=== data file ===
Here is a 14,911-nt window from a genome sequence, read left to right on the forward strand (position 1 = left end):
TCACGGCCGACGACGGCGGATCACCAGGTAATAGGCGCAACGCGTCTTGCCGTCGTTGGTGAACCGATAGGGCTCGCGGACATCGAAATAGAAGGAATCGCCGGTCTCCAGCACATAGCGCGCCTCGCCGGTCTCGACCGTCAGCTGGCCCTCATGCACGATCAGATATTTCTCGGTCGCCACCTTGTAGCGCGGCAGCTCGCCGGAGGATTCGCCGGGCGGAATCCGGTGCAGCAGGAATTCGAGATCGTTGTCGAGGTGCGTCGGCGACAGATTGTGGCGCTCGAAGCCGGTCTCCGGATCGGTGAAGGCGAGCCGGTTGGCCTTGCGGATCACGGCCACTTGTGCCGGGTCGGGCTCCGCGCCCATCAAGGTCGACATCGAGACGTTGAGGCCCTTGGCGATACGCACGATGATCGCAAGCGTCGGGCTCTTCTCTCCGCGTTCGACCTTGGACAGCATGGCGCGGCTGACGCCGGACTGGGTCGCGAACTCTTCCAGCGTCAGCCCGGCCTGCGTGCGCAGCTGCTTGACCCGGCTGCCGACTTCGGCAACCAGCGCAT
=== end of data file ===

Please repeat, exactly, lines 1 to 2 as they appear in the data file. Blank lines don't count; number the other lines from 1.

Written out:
Here is a 14,911-nt window from a genome sequence, read left to right on the forward strand (position 1 = left end):
TCACGGCCGACGACGGCGGATCACCAGGTAATAGGCGCAACGCGTCTTGCCGTCGTTGGTGAACCGATAGGGCTCGCGGACATCGAAATAGAAGGAATCGCCGGTCTCCAGCACATAGCGCGCCTCGCCGGTCTCGACCGTCAGCTGGCCCTCATGCACGATCAGATATTTCTCGGTCGCCACCTTGTAGCGCGGCAGCTCGCCGGAGGATTCGCCGGGCGGAATCCGGTGCAGCAGGAATTCGAGATCGTTGTCGAGGTGCGTCGGCGACAGATTGTGGCGCTCGAAGCCGGTCTCCGGATCGGTGAAGGCGAGCCGGTTGGCCTTGCGGATCACGGCCACTTGTGCCGGGTCGGGCTCCGCGCCCATCAAGGTCGACATCGAGACGTTGAGGCCCTTGGCGATACGCACGATGATCGCAAGCGTCGGGCTCTTCTCTCCGCGTTCGACCTTGGACAGCATGGCGCGGCTGACGCCGGACTGGGTCGCGAACTCTTCCAGCGTCAGCCCGGCCTGCGTGCGCAGCTGCTTGACCCGGCTGCCGACTTCGGCAACCAGCGCAT